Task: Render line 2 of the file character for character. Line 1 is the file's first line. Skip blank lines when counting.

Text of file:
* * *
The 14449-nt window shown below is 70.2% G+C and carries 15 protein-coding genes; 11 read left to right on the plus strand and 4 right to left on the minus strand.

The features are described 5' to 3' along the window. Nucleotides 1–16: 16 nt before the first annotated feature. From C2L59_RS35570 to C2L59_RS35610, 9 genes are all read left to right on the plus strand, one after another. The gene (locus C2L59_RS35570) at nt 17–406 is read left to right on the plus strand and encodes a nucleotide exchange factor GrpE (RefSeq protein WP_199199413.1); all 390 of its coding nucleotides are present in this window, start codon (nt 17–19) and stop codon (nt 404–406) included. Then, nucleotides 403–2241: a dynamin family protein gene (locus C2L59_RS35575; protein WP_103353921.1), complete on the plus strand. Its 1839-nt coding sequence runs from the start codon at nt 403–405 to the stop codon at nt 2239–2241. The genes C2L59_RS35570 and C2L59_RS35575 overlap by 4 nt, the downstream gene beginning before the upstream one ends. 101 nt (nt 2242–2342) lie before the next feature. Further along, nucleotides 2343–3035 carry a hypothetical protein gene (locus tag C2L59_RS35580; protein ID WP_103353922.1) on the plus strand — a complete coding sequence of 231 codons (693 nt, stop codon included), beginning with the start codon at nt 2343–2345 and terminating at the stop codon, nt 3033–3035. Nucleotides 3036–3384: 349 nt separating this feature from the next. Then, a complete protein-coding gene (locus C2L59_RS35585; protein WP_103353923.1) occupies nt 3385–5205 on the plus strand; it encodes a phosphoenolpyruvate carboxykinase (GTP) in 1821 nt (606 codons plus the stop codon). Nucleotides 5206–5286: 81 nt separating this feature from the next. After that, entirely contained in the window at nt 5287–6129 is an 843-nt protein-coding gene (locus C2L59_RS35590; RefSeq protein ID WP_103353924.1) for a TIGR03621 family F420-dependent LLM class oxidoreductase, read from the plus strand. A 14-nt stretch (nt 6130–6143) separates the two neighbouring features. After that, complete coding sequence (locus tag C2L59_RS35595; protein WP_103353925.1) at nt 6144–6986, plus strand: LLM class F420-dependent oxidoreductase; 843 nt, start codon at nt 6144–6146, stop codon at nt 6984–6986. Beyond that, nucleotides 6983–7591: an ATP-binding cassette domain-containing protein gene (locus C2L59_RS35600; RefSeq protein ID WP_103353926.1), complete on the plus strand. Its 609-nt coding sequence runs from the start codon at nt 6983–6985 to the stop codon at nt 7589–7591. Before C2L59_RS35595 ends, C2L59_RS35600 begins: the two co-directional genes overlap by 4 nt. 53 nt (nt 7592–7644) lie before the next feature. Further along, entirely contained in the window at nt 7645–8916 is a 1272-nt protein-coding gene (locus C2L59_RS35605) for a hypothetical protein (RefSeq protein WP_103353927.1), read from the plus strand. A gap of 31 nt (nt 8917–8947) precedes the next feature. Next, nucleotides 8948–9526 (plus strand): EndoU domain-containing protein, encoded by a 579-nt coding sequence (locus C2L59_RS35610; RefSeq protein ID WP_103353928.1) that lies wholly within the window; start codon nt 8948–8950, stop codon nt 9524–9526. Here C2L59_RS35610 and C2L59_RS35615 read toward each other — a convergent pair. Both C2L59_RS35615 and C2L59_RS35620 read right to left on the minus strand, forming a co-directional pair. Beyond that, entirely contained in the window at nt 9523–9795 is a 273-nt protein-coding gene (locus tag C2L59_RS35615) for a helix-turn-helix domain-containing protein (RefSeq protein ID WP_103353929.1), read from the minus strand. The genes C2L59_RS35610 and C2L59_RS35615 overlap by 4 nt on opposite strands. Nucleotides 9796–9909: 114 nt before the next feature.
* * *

The features are described 5' to 3' along the window. Nucleotides 1–16: 16 nt before the first annotated feature. From C2L59_RS35570 to C2L59_RS35610, 9 genes are all read left to right on the plus strand, one after another. The gene (locus C2L59_RS35570) at nt 17–406 is read left to right on the plus strand and encodes a nucleotide exchange factor GrpE (RefSeq protein WP_199199413.1); all 390 of its coding nucleotides are present in this window, start codon (nt 17–19) and stop codon (nt 404–406) included. Then, nucleotides 403–2241: a dynamin family protein gene (locus C2L59_RS35575; protein WP_103353921.1), complete on the plus strand. Its 1839-nt coding sequence runs from the start codon at nt 403–405 to the stop codon at nt 2239–2241. The genes C2L59_RS35570 and C2L59_RS35575 overlap by 4 nt, the downstream gene beginning before the upstream one ends. 101 nt (nt 2242–2342) lie before the next feature. Further along, nucleotides 2343–3035 carry a hypothetical protein gene (locus tag C2L59_RS35580; protein ID WP_103353922.1) on the plus strand — a complete coding sequence of 231 codons (693 nt, stop codon included), beginning with the start codon at nt 2343–2345 and terminating at the stop codon, nt 3033–3035. Nucleotides 3036–3384: 349 nt separating this feature from the next. Then, a complete protein-coding gene (locus C2L59_RS35585; protein WP_103353923.1) occupies nt 3385–5205 on the plus strand; it encodes a phosphoenolpyruvate carboxykinase (GTP) in 1821 nt (606 codons plus the stop codon). Nucleotides 5206–5286: 81 nt separating this feature from the next. After that, entirely contained in the window at nt 5287–6129 is an 843-nt protein-coding gene (locus C2L59_RS35590; RefSeq protein ID WP_103353924.1) for a TIGR03621 family F420-dependent LLM class oxidoreductase, read from the plus strand. A 14-nt stretch (nt 6130–6143) separates the two neighbouring features. After that, complete coding sequence (locus tag C2L59_RS35595; protein WP_103353925.1) at nt 6144–6986, plus strand: LLM class F420-dependent oxidoreductase; 843 nt, start codon at nt 6144–6146, stop codon at nt 6984–6986. Beyond that, nucleotides 6983–7591: an ATP-binding cassette domain-containing protein gene (locus C2L59_RS35600; RefSeq protein ID WP_103353926.1), complete on the plus strand. Its 609-nt coding sequence runs from the start codon at nt 6983–6985 to the stop codon at nt 7589–7591. Before C2L59_RS35595 ends, C2L59_RS35600 begins: the two co-directional genes overlap by 4 nt. 53 nt (nt 7592–7644) lie before the next feature. Further along, entirely contained in the window at nt 7645–8916 is a 1272-nt protein-coding gene (locus C2L59_RS35605) for a hypothetical protein (RefSeq protein WP_103353927.1), read from the plus strand. A gap of 31 nt (nt 8917–8947) precedes the next feature. Next, nucleotides 8948–9526 (plus strand): EndoU domain-containing protein, encoded by a 579-nt coding sequence (locus C2L59_RS35610; RefSeq protein ID WP_103353928.1) that lies wholly within the window; start codon nt 8948–8950, stop codon nt 9524–9526. Here C2L59_RS35610 and C2L59_RS35615 read toward each other — a convergent pair. Both C2L59_RS35615 and C2L59_RS35620 read right to left on the minus strand, forming a co-directional pair. Beyond that, entirely contained in the window at nt 9523–9795 is a 273-nt protein-coding gene (locus tag C2L59_RS35615) for a helix-turn-helix domain-containing protein (RefSeq protein ID WP_103353929.1), read from the minus strand. The genes C2L59_RS35610 and C2L59_RS35615 overlap by 4 nt on opposite strands. Nucleotides 9796–9909: 114 nt before the next feature.